November 27, 2007 (LONDON) --- Darfur rebel Justice and Equality Movement (JEM) said today they will not attack Chinese peacekeepers that arrived recently in war-torn region; and this despite their hostile position towards China’s participation in the Hybrid Operation.
- Chinese peacekeepers
Last Sunday JEM leader, Khalil Ibrahim, told Reuters that Chinese are not welcome. He also said they would not allow them to come into areas under JEM control.
Ahmed Hussein Adam, the spokesperson of the JEM, on Tuesday reiterated to Sudan Tribune that despite the rejection of Darfur people to the presence of the Chinese troops in the region; his movement would not attack them.
"In spite of the fact that Darfur people do not welcome the Chinese troops who are the main ally of Khartoum government and its principle provider of weapons, we will not target the Chinese peacekeepers." JEM spokesperson said.
Ahmed underlined that these troops are there under UN mandate.
"We would not attempt by military means to prevent it from discharging its duties under the mandate of the Security Council and specifically resolution 1679 adopted on July 31." He pointed.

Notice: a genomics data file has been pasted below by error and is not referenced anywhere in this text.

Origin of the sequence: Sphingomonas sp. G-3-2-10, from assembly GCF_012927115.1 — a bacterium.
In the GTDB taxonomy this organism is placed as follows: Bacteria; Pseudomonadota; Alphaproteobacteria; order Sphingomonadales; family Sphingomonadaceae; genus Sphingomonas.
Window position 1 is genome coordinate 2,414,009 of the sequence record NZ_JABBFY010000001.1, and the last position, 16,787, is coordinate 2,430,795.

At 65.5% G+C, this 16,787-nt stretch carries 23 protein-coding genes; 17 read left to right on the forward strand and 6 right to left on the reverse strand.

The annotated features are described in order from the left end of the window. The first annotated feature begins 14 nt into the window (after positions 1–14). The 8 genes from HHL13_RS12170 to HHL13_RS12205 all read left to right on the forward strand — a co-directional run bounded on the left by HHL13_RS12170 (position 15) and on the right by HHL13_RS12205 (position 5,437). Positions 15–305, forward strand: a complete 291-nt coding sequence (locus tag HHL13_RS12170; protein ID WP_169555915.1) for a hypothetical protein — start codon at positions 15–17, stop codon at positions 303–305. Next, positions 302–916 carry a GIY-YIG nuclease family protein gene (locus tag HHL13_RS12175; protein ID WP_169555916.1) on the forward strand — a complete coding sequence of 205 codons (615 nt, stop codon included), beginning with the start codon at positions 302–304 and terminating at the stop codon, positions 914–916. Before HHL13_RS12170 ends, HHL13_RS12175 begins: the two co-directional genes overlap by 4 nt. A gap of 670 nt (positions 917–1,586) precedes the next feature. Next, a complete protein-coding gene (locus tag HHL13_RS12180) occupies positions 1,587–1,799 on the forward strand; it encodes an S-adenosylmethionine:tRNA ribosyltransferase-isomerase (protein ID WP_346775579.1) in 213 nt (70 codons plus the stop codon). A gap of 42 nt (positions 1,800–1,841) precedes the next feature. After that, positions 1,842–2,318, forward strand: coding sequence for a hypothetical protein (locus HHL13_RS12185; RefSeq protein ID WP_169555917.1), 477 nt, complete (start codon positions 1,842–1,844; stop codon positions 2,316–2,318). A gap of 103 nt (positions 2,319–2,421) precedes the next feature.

Last week Hussein Abusharati, the spokesperson of Darfur displaced opposed the participation of the Chinese troops in the hybrid peacekeeping operation in Darfur. He compared them to the Khartoum backed Janjaweed militias.
China is charged by Darfur displaced and rebels of arming Sudanese government and hindering the international community efforts to deploy a robust force in the region for long time to protect civilians.
Today the Chinese Ambassador in Khartoum, Li Cheng Wen, voiced deep concern for the safety of the Chinese troops. He urged the UN to take the necessary measures to protect them.
135 Chinese engineers arrived in south Darfur’s capital Nyala last Saturday to prepare the way for a 26,000-strong United Nations/African Union force in the region, where four years of conflict have killed up to 200,000 people.
The main task for the Chinese engineering units is to build camps, roads and to dig wells in preparation for the deployment of peacekeepers from other countries. A second batch of 175 Chinese troops is expected to arrive in April 2008.